According to Bob Dutton of the Kansas City Star, the Royals “are thought to be close” to a deal with University of Miami catcher Yasmani Grandal to be the fourth pick of the 2010 First-Year Player Draft on Monday.
Other outlets, including Frankie Pilere of AOL Fanhouse, are suggesting that the Royals may already have an agreement in place with the 21-year-old. Grandal batted .422/.545/.754 with 14 home runs for the Hurricanes this season. He is highly-regarded for his abilities behind the plate and is projected to arrive to the majors rather quickly.
There’s little doubt by now that the Nationals will take Bryce Harper with the No. 1 pick. The Pirates, who hold the second pick in the draft, are reportedly deciding between shortstop Manny Machado or right-hander Jameson Taillon. The Orioles, who pick third, will likely take whoever the Pirates don’t. Therefore, it’s fairly certain that Grandal will still be there when the Royals make their selection.
By the way, get ready. We’ll have plenty more coverage of the draft on Monday.
The Modern Era ballot was revealed last month. The results have been announced on Sunday night. Jack Morris and Alan Trammell will be inducted into the Hall of Fame next summer.
Morris, now 62, pitched parts of 18 seasons in the majors, 14 of which were spent with the Tigers. He played on four championship teams: the 1984 Tigers, the 1991 Twins, and the 1992-93 Blue Jays. While his regular season stats weren’t terribly impressive beyond his 254 wins, Morris has always had a decent amount of Hall of Fame support due to his postseason performances. Morris shut the Braves out over 10 innings in Game 7 of the ’91 World Series. That being said, his postseason ERA of 3.80 isn’t far off his regular season ERA of 3.90. If you ask me, Morris doesn’t pass muster for the Hall of Fame. He now has the highest career ERA of any pitcher in the Hall.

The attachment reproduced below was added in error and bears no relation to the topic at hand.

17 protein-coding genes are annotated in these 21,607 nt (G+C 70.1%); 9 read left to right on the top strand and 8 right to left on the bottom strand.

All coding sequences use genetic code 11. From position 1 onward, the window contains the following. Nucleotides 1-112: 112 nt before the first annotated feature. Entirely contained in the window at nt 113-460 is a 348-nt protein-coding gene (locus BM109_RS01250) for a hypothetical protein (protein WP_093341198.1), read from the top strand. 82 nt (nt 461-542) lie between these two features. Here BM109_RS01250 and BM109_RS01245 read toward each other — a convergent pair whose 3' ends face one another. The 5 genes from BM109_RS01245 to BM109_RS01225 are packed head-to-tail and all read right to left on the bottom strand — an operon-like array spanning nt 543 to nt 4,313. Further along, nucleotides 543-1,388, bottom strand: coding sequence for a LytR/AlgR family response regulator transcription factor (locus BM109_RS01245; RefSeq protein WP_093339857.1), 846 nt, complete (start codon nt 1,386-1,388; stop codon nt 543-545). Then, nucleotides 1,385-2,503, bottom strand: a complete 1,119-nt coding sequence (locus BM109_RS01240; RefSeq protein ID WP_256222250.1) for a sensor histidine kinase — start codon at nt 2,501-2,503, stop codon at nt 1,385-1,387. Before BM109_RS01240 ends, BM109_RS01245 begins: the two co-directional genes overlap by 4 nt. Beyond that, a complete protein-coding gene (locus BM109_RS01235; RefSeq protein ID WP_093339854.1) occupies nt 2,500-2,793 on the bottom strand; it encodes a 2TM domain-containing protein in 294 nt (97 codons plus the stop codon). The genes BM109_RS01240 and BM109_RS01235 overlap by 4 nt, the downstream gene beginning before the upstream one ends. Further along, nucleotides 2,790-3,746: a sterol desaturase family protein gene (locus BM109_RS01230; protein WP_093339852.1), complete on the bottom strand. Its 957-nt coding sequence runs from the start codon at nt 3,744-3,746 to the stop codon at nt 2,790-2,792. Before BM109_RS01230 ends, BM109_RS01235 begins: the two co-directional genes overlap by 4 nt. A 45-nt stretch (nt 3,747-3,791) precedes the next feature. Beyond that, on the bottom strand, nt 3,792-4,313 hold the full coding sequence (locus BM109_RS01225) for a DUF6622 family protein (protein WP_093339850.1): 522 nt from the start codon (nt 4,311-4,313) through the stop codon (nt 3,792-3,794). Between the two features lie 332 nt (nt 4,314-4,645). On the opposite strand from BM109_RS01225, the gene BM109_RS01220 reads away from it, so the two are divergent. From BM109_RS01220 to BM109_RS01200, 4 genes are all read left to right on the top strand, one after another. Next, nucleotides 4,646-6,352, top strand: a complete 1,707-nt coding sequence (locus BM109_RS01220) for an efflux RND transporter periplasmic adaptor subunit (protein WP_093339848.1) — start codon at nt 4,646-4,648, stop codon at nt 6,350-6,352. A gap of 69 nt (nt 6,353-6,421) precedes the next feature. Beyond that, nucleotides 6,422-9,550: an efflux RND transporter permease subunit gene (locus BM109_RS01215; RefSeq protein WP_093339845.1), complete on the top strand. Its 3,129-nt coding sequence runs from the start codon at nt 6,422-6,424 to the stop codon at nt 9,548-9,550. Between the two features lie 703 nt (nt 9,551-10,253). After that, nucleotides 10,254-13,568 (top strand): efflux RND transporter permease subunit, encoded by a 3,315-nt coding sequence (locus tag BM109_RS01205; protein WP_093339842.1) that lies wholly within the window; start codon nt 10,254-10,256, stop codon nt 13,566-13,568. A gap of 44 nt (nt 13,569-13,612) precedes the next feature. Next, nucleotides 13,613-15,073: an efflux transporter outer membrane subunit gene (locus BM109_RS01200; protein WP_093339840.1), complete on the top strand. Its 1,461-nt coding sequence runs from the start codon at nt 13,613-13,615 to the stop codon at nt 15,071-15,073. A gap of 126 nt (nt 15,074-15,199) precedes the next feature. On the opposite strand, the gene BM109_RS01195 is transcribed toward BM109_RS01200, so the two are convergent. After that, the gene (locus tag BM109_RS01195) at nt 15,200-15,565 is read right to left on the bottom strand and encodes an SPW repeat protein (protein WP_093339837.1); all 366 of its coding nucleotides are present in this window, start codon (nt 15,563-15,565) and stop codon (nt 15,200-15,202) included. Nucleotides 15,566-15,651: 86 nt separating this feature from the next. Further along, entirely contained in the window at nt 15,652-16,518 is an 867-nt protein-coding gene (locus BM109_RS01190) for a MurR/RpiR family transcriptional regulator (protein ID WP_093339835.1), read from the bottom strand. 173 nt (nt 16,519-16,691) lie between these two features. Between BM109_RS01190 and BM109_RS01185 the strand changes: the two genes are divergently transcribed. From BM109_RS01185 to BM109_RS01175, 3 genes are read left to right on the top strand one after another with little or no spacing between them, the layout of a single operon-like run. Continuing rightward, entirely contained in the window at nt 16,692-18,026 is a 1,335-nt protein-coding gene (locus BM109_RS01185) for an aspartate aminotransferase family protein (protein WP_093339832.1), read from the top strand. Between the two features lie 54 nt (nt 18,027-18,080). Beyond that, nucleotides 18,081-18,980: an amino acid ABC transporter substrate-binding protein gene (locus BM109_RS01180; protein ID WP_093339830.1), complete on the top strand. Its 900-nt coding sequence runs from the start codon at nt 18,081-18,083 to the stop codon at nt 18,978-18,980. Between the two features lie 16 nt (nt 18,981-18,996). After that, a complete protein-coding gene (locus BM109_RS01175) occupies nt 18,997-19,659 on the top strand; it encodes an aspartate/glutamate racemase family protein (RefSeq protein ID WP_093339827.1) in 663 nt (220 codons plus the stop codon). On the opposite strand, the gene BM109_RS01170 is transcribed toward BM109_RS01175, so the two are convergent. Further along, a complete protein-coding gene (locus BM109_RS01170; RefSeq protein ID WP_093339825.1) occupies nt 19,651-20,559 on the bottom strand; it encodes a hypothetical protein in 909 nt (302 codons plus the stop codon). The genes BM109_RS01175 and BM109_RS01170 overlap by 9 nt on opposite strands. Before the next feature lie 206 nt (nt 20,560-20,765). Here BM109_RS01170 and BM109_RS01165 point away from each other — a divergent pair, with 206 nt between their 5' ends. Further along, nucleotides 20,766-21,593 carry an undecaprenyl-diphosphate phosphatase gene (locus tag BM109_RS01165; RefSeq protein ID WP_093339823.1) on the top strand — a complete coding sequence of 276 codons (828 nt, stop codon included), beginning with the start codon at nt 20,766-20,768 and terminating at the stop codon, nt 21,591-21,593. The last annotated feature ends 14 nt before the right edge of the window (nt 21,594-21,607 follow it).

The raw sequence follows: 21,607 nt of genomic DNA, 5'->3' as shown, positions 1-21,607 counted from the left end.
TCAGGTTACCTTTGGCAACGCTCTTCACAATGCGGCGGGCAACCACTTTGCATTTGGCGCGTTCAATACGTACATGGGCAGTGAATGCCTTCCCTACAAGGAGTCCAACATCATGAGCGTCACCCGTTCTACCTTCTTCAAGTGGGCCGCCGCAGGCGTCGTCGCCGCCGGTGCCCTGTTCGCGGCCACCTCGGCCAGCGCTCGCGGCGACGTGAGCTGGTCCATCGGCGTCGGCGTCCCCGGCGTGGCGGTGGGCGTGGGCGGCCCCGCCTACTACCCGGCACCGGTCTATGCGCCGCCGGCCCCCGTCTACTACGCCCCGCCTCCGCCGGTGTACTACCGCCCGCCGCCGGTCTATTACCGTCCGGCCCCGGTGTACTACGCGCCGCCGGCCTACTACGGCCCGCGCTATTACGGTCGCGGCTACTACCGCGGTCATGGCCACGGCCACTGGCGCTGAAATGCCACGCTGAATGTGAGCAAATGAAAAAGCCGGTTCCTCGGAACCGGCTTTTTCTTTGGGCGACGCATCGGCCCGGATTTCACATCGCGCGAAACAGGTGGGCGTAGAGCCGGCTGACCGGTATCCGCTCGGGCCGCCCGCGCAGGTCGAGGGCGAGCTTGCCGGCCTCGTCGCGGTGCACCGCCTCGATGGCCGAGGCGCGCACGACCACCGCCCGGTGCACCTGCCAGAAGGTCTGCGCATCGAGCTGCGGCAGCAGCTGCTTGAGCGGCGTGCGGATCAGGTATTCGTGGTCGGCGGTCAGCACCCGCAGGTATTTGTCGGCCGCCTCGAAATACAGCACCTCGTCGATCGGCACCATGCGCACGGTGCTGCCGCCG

Trammel, now 59, had been unjustly kept out of the Hall of Fame despite a terrific career. He hit .285/.352/.415 across parts of 20 seasons from 1977-96, all with the Tigers. He was regarded as a tremendous defender and made a memorable combination up the middle with Lou Whitaker, who also played with the Tigers from 1977-95. According to Baseball Reference, Trammell racked up 70.4 Wins Above Replacement during his career, which is slightly more than Hall of Famer Barry Larkin (70.2) and as much as Hall of Famer Ron Santo (70.4).
Steve Garvey, Tommy John, Don Mattingly, Dale Murphy, Dave Parker, Ted Simmons, Luis Tiant, and Marvin Miller were not elected to the Hall of Fame. Miller continuing to be shut out is a travesty. Craig has written at length here about Miller’s exclusion.